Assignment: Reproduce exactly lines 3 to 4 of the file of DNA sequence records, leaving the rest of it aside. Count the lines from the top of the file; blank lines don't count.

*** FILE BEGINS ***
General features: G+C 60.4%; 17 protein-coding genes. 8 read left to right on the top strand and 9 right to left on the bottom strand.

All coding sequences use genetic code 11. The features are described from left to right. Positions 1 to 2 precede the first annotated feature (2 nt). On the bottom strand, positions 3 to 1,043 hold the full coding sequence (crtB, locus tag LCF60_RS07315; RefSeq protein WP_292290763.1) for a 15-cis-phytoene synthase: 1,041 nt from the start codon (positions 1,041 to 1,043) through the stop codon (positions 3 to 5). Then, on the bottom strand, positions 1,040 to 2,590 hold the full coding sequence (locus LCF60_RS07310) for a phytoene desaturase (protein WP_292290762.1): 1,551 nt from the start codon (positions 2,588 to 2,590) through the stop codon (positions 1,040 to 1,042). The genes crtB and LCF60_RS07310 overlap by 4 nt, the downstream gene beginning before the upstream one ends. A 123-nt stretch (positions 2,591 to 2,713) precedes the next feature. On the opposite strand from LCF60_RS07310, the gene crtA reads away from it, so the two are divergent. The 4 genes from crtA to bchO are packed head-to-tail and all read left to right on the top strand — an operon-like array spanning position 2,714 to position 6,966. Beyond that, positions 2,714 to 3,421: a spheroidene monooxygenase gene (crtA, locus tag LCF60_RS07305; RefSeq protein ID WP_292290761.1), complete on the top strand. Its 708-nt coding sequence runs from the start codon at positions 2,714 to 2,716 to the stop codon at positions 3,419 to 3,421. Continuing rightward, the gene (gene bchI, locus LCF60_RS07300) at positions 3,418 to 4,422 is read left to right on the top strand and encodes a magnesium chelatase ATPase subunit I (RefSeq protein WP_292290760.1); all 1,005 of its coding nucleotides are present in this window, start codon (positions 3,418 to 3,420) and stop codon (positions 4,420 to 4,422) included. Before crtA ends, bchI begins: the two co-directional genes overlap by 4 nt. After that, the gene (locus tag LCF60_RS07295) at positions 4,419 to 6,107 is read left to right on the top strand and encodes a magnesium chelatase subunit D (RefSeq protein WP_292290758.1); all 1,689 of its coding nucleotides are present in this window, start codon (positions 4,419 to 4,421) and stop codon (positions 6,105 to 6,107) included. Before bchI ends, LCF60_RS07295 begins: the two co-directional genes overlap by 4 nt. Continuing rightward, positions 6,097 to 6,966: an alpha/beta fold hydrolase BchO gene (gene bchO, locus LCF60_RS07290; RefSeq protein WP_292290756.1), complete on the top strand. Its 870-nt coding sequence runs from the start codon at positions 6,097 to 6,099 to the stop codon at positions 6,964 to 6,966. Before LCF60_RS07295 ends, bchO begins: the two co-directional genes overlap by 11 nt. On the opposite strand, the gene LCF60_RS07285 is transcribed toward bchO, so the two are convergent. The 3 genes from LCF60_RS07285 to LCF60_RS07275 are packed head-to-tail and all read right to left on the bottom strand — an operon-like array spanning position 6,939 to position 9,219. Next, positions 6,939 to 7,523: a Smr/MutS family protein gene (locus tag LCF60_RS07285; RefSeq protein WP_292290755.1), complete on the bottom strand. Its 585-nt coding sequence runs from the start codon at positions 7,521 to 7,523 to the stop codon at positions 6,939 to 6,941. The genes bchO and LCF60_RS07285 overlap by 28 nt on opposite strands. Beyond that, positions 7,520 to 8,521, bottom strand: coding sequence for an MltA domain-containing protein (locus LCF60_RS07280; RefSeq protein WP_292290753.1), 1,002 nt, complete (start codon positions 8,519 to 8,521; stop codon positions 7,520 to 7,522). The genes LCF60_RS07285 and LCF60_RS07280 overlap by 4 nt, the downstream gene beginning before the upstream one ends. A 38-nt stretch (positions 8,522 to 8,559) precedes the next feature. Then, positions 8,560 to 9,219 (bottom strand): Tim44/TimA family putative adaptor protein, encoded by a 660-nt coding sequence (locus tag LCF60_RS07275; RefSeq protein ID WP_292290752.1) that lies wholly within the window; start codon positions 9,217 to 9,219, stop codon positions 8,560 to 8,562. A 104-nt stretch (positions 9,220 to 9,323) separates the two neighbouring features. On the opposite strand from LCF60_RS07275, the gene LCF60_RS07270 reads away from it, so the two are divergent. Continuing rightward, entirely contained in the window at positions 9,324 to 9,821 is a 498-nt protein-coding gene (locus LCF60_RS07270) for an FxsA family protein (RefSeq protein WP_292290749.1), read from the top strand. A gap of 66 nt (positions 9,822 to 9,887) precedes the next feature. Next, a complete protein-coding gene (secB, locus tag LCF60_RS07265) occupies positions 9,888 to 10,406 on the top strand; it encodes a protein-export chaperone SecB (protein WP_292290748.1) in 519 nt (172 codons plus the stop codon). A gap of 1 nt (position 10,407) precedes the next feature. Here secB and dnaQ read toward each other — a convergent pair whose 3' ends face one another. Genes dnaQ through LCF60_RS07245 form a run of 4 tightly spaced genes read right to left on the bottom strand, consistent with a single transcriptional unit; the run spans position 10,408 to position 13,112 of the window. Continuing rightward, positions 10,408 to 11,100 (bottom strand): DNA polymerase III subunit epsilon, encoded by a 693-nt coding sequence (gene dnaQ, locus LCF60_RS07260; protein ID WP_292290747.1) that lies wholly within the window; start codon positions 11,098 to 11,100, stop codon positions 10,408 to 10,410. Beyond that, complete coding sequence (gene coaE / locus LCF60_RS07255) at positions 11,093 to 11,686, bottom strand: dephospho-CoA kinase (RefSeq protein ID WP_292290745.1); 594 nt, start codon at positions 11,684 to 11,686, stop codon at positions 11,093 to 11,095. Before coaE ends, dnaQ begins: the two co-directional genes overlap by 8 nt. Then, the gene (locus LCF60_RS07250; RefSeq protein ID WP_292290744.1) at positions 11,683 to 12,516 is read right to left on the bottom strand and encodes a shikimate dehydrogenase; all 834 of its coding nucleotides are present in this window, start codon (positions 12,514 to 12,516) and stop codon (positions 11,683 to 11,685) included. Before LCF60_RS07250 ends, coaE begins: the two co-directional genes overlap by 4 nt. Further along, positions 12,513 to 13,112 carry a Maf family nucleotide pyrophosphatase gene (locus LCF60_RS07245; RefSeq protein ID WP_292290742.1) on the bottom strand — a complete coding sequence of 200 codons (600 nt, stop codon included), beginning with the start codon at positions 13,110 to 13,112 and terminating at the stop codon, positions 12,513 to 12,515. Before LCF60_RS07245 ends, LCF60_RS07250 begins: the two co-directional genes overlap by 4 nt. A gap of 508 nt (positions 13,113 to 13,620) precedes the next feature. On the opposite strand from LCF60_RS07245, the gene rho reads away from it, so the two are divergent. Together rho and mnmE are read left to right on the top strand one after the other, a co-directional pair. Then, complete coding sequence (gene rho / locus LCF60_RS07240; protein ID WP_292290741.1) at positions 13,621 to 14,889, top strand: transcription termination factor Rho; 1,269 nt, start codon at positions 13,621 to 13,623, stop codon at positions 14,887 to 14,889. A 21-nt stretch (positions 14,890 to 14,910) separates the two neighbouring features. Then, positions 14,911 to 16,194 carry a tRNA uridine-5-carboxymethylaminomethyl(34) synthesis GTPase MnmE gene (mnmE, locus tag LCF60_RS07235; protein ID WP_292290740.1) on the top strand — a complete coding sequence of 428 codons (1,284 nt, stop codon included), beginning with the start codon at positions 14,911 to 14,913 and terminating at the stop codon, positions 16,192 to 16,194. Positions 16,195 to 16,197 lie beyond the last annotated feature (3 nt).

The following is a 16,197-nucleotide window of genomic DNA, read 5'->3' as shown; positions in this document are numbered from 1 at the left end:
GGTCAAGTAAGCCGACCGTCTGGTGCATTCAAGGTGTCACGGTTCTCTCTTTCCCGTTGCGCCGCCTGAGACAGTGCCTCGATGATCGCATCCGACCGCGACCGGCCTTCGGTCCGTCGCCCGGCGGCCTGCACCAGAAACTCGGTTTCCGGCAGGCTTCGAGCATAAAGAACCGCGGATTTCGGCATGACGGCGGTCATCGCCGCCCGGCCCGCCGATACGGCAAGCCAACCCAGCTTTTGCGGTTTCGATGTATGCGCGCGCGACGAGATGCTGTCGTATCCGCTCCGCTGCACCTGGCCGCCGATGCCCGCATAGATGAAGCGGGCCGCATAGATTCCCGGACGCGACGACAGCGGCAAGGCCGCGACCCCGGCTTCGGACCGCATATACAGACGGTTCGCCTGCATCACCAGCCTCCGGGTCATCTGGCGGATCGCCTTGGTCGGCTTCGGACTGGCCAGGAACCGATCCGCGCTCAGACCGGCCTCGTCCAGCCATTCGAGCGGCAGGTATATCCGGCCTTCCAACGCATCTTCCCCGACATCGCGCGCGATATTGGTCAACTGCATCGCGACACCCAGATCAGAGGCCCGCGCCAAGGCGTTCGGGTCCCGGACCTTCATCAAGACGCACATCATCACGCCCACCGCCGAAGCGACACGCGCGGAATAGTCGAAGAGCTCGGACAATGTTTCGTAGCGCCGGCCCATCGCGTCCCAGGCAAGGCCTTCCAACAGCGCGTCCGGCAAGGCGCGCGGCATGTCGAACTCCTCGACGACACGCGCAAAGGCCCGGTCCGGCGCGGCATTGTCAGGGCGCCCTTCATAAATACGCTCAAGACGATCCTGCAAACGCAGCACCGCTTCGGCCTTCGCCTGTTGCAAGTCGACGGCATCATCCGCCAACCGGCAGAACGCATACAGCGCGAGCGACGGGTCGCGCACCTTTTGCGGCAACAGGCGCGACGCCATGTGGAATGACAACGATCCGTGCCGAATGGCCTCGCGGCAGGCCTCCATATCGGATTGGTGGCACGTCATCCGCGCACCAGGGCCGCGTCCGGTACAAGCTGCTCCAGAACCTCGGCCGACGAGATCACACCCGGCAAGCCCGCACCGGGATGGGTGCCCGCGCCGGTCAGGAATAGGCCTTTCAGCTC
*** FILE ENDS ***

The following is a 16,197-nucleotide window of genomic DNA, read 5'->3' as shown; positions in this document are numbered from 1 at the left end:
GGTCAAGTAAGCCGACCGTCTGGTGCATTCAAGGTGTCACGGTTCTCTCTTTCCCGTTGCGCCGCCTGAGACAGTGCCTCGATGATCGCATCCGACCGCGACCGGCCTTCGGTCCGTCGCCCGGCGGCCTGCACCAGAAACTCGGTTTCCGGCAGGCTTCGAGCATAAAGAACCGCGGATTTCGGCATGACGGCGGTCATCGCCGCCCGGCCCGCCGATACGGCAAGCCAACCCAGCTTTTGCGGTTTCGATGTATGCGCGCGCGACGAGATGCTGTCGTATCCGCTCCGCTGCACCTGGCCGCCGATGCCCGCATAGATGAAGCGGGCCGCATAGATTCCCGGACGCGACGACAGCGGCAAGGCCGCGACCCCGGCTTCGGACCGCATATACAGACGGTTCGCCTGCATCACCAGCCTCCGGGTCATCTGGCGGATCGCCTTGGTCGGCTTCGGACTGGCCAGGAACCGATCCGCGCTCAGACCGGCCTCGTCCAGCCATTCGAGCGGCAGGTATATCCGGCCTTCCAACGCATCTTCCCCGACATCGCGCGCGATATTGGTCAACTGCATCGCGACACCCAGATCAGAGGCCCGCGCCAAGGCGTTCGGGTCCCGGACCTTCATCAAGACGCACATCATCACGCCCACCGCCGAAGCGACACGCGCGGAATAGTCGAAGAGCTCGGACAATGTTTCGTAGCGCCGGCCCATCGCGTCCCAGGCAAGGCCTTCCAACAGCGCGTCCGGCAAGGCGCGCGGCATGTCGAACTCCTCGACGACACGCGCAAAGGCCCGGTCCGGCGCGGCATTGTCAGGGCGCCCTTCATAAATACGCTCAAGACGATCCTGCAAACGCAGCACCGCTTCGGCCTTCGCCTGTTGCAAGTCGACGGCATCATCCGCCAACCGGCAGAACGCATACAGCGCGAGCGACGGGTCGCGCACCTTTTGCGGCAACAGGCGCGACGCCATGTGGAATGACAACGATCCGTGCCGAATGGCCTCGCGGCAGGCCTCCATATCGGATTGGTGGCACGTCATCCGCGCACCAGGGCCGCGTCCGGTACAAGCTGCTCCAGAACCTCGGCCGACGAGATCACACCCGGCAAGCCCGCACCGGGATGGGTGCCCGCGCCGGTCAGGAATAGGCCTTTCAGCTC